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Aggression in Dogs

(continued)

Defensive Aggression

Closely related to fear aggression is defensive aggression. The primary difference is the strategy adopted by the dog. Defensively aggressive dogs are still motivated by fear, but instead of trying to retreat, they decide that the best defense is a good offense. Dogs who are defensively aggressive exhibit a mixture of fearful and offensive postures. (Please see our article, Canine Body Language, for more information about what defensive, aggressive dogs look like.) They may initially charge at a person or another dog who frightens them, barking and growling. Regardless of whether the victim freezes or advances, the defensively aggressive dog often delivers the first strike. Only if the victim retreats is the defensively aggressive dog likely to abort an attack. Male and female dogs are equally prone to defensive aggression. It’s slightly more common in adults than in puppies simply because dogs need to have some confidence to use this defensive strategy, and puppies are usually less confident than adults.

Social Aggression

Animals who live in social groups, like people and dogs, typically live by certain rules in order to minimize conflict between group members. Canid species, including the dog, adopt a type of hierarchical order that influences which group members get first crack at food, the best resting spots and opportunities to mate. So rather than having to fight for access to valued things each and every time, those lower down on the totem pole know to wait until the higher-ups have had their share before taking their turn. These ordered relationships are frequently reinforced by displays of ritualized aggression. Individuals of high status use aggressive threats to remind the others of their place in the pack. The relationships between people and dogs who live together are certainly more complex than this simplified description, but it’s still important to know that a dog who perceives herself as high in status may show aggression toward family members. (This kind of behavior is sometimes called dominance or status-seeking aggression.) This is why a dog might be perfectly trustworthy with one pet parent but react aggressively toward the other or toward young children in the family. Such dogs are often described as “Jekyll and Hyde” because, most of the time, they’re happy-go-lucky, friendly dogs. But if they feel that someone in the pack has overstepped his or her bounds, these dogs can quickly resort to aggression. An aggressive response is usually provoked by things that a dog perceives as threatening or unpleasant, such as:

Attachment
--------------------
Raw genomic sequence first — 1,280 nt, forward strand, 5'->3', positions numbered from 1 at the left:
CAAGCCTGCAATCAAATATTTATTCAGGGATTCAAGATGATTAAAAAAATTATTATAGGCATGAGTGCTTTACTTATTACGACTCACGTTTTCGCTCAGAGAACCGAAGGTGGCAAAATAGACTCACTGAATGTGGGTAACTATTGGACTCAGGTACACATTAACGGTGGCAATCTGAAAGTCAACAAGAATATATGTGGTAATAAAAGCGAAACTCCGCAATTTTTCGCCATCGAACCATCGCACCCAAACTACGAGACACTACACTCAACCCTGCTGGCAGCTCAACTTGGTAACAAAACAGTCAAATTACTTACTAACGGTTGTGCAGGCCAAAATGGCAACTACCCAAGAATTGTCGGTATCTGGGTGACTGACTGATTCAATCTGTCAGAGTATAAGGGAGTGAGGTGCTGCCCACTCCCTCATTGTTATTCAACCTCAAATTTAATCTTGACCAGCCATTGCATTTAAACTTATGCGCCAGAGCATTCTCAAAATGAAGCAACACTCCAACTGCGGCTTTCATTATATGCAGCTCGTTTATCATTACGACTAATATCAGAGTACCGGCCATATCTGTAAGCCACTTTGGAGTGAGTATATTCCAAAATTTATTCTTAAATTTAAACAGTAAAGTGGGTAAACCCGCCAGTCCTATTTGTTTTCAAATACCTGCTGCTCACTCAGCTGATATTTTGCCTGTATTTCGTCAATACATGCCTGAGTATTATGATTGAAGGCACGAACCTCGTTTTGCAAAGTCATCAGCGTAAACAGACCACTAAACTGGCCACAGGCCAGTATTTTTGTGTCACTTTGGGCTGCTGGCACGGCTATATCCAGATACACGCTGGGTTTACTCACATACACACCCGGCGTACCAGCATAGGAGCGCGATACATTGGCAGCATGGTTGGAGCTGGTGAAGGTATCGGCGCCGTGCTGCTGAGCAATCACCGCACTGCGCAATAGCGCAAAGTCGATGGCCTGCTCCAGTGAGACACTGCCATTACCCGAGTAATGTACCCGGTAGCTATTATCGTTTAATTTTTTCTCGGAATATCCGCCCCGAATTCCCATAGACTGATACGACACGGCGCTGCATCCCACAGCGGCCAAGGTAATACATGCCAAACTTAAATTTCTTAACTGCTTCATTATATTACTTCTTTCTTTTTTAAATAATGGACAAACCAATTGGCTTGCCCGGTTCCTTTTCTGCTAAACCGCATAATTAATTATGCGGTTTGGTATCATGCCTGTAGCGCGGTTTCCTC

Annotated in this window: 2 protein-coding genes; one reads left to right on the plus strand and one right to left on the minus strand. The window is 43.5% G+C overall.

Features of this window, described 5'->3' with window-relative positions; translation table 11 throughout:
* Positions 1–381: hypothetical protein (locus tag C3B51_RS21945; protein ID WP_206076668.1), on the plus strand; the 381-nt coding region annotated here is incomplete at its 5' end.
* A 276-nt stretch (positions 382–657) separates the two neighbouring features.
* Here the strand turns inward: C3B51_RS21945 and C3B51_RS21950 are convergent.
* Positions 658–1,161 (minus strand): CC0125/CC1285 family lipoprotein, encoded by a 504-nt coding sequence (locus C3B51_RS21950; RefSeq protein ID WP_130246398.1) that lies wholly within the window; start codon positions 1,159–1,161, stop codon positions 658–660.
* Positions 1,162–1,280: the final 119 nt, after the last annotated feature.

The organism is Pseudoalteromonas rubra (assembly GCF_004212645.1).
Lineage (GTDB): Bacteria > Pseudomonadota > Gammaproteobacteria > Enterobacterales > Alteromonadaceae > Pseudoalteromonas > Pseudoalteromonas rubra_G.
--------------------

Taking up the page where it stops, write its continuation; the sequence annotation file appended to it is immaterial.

• Taking food away
  • Taking a chew bone, toy or stolen object away
  • Disturbing the dog while she’s sleeping
  • Physically moving the dog while she’s resting
  • Hugging or kissing the dog
  • Bending or reaching over the dog
  • Manipulating the dog into a submissive posture (a down or a belly-up position)
  • Lifting or trying to pick up the dog
  • Holding the dog back from something she wants
  • Grooming, bathing, towelling or wiping the dog’s face
  • Touching the dog’s ears or feet
  • Trimming the dog’s nails
  • Jerking or pulling on the dog’s leash, handling her collar or putting on a harness
  • Verbally scolding the dog
  • Threatening the dog with a pointed finger or rolled-up newspaper
  • Hitting or trying to hit the dog
  • Going through a door at same time as the dog or bumping into the dog
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